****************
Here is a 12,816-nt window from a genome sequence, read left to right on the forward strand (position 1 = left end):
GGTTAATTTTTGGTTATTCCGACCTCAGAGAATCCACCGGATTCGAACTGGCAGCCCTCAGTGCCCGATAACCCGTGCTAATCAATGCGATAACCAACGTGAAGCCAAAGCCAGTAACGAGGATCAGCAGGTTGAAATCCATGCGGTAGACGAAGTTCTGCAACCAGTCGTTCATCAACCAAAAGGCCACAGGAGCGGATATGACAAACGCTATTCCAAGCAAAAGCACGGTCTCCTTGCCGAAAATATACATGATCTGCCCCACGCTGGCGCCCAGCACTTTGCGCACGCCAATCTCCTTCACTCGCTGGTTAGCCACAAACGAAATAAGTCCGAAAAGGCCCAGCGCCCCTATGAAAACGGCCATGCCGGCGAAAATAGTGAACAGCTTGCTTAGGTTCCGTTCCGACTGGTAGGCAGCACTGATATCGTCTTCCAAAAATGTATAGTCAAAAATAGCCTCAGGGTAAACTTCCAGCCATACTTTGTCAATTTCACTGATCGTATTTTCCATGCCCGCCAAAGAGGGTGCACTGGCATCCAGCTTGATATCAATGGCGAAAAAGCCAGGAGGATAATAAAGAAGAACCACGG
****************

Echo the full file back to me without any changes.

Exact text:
Here is a 12,816-nt window from a genome sequence, read left to right on the forward strand (position 1 = left end):
GGTTAATTTTTGGTTATTCCGACCTCAGAGAATCCACCGGATTCGAACTGGCAGCCCTCAGTGCCCGATAACCCGTGCTAATCAATGCGATAACCAACGTGAAGCCAAAGCCAGTAACGAGGATCAGCAGGTTGAAATCCATGCGGTAGACGAAGTTCTGCAACCAGTCGTTCATCAACCAAAAGGCCACAGGAGCGGATATGACAAACGCTATTCCAAGCAAAAGCACGGTCTCCTTGCCGAAAATATACATGATCTGCCCCACGCTGGCGCCCAGCACTTTGCGCACGCCAATCTCCTTCACTCGCTGGTTAGCCACAAACGAAATAAGTCCGAAAAGGCCCAGCGCCCCTATGAAAACGGCCATGCCGGCGAAAATAGTGAACAGCTTGCTTAGGTTCCGTTCCGACTGGTAGGCAGCACTGATATCGTCTTCCAAAAATGTATAGTCAAAAATAGCCTCAGGGTAAACTTCCAGCCATACTTTGTCAATTTCACTGATCGTATTTTCCATGCCCGCCAAAGAGGGTGCACTGGCATCCAGCTTGATATCAATGGCGAAAAAGCCAGGAGGATAATAAAGAAGAACCACGG